"Supporting long-term measurements is not easy through the normal funding mechanisms, which expect to see results on time scales of typically four years or less," said Keeling. "Few science agencies are happy to commit to measuring variables over longer periods but the value of tracking changes in the atmosphere doesn't stop after four years. Decades of measurements were required to unravel the features highlighted in this paper."

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San José, Costa Rica, Monday, Oct. 3, 2011, Vol. 11, No. 195

Medical vacations in Costa Rica

President undergoes
gallbladder surgery

By the A.M. Costa Rica staff

President Laura Chinchilla went home Saturday after being hospitalized Friday at Hospital Metropolitano in San José.

Surgeons there removed her gall bladder, said Casa Presidencial. An earlier ultrasound exam located gallstones, and physicians decided to remove the entire organ via a laparoscopy procedure, said a news release.

Ms. Chinchilla left the hospital by a side door to avoid reporters Sunday.

Latest hurricane is heading
north to Newfoundland

By the A.M. Costa Rica wires services

U.S. forecasters have downgraded Hurricane Ophelia to a Category 2 hurricane as it continues moving northward towards Newfoundland.

The National Hurricane Center in Miami said in a bulletin Sunday that Ophelia's winds have decreased to 175 kph (about 110 mph) and it is traveling north-northeast towards Cape Race, Newfoundland in Canada.

The eye is expected to pass near or over the Avalon Peninsula early Monday at near-hurricane strength.

The Canadian Hurricane Center has issued a tropical storm watch beginning Sunday evening. Forecasters warn that large swells created by Ophelia will impact the South Coast of Newfoundland, with the largest waves arriving near noon (local time) Monday.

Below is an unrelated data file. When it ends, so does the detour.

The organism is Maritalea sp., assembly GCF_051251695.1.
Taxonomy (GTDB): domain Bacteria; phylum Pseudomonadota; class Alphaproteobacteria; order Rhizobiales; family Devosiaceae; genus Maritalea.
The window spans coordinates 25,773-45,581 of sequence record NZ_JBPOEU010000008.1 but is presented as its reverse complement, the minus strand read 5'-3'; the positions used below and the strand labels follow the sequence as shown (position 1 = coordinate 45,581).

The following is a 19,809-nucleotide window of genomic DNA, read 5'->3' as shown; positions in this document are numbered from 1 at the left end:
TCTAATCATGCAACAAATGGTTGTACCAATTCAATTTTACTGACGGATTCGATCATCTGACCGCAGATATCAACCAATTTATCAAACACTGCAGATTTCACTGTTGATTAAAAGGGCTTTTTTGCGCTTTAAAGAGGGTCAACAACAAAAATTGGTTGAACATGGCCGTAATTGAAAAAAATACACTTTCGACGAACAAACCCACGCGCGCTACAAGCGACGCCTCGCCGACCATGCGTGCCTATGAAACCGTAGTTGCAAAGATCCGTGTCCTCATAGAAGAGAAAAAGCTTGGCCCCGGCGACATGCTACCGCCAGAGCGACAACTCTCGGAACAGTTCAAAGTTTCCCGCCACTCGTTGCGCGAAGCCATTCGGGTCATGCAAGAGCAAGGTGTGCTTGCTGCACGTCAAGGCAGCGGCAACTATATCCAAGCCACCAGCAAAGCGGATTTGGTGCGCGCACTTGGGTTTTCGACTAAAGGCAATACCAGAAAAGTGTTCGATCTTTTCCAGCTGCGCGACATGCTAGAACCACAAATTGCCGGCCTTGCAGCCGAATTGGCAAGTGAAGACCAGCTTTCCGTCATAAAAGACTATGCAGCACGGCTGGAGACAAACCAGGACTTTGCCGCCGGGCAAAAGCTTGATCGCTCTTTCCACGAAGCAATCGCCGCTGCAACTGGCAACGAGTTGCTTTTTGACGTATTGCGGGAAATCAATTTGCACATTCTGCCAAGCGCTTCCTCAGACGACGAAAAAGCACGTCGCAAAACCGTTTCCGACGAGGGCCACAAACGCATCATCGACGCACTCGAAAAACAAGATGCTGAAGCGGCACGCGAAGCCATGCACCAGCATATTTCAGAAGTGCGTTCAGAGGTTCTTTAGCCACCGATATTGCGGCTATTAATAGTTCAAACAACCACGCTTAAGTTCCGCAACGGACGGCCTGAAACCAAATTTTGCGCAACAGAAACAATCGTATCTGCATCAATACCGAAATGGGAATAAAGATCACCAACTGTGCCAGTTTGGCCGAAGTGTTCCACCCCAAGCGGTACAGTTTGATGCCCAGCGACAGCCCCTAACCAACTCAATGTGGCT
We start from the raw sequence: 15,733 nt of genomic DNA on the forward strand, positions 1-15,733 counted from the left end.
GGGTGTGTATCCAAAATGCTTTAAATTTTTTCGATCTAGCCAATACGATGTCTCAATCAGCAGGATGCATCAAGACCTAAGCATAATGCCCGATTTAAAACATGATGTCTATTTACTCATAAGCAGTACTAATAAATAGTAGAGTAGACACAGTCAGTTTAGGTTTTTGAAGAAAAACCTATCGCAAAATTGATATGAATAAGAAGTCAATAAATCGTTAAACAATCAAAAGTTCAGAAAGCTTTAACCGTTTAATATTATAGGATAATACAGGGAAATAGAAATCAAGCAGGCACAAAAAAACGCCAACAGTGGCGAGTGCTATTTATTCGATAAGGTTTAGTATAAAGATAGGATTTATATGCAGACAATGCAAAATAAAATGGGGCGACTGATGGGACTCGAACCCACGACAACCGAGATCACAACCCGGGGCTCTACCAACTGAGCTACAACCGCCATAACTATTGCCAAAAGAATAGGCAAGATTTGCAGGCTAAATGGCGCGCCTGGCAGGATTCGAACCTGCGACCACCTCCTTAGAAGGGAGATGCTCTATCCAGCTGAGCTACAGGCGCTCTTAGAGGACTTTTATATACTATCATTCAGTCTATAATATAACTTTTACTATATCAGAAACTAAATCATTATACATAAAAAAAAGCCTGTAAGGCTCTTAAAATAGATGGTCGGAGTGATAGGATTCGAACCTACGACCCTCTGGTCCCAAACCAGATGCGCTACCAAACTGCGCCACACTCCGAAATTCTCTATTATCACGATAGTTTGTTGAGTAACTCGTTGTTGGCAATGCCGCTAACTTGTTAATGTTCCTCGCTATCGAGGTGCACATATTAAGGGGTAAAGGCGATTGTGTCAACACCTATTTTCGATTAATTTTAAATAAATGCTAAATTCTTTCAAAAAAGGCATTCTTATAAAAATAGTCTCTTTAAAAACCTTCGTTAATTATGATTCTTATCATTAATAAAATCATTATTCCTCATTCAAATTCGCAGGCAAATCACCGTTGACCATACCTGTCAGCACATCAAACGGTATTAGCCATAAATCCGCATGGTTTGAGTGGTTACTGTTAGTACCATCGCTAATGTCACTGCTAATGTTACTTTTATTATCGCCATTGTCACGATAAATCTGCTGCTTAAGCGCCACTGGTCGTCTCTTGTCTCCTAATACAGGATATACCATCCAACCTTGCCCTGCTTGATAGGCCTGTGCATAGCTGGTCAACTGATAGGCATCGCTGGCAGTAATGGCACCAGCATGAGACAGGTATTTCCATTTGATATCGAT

Greek government plans
to eliminate 30,000 jobs

By the A.M. Costa Rica wire services

The Greek Cabinet has approved a draft 2012 budget that includes a provision to eliminate 30,000 government jobs by the end of next year.

Officials have not released details of the plan, including who would be laid off. The entire budget package will be sent to parliament on Monday.

Also Sunday, the Finance Ministry said the Greek budget deficit will hit 8.5 percent of gross domestic product this year — missing the European Union and International Monetary Fund's target of 7.6 percent. The ministry projects a 6.8 percent deficit for 2012, still short of the 6.5 percent target. It blames the missed targets on a deeper than expected recession.

Greece is struggling to prove to its lenders that it is cutting spending and raising revenue so that it can secure a $10 billion installment from last year's bailout. Greece says it will default on its loans if it does not get the money.

A Greek default could have devastating consequences for the European Union and U.S. economies.

U.S. legislation seeking
to punish China on currency

By the A.M. Costa Rica wires services

America’s extensive yet friction-laden economic relationship with China will be the focus of debate in the U.S. Senate this week, as it considers a bill to penalize Beijing for allegedly manipulating China’s currency, the yuan, to benefit domestic exports and disadvantage foreign imports.

U.S. officials have long complained that China intentionally maintains an undervalued yuan as part of an aggressive — some might say predatory — export promotion strategy.

“China’s exchange rate policy is unfair, and hurts the interests of American producers,” said Timothy Geithner, U.S. Treasury secretary.

A bill garnering bipartisan support in the Senate would treat currency manipulation as a foreign subsidy, triggering U.S. tariffs on Chinese goods.

“China illegally subsidizes their industries," said Sen. Charles Schumer, a New York Democrat, who is a sponsor of the Currency Exchange Rate Oversight Reform Act. "They underpay their workers. They skirt environmental regulations, and ignore the tenets of global trade rule after trade rule after trade rule. They get away with economic murder.”

Schumer says China’s currency practices have cost the United States more than two million jobs over the last decade.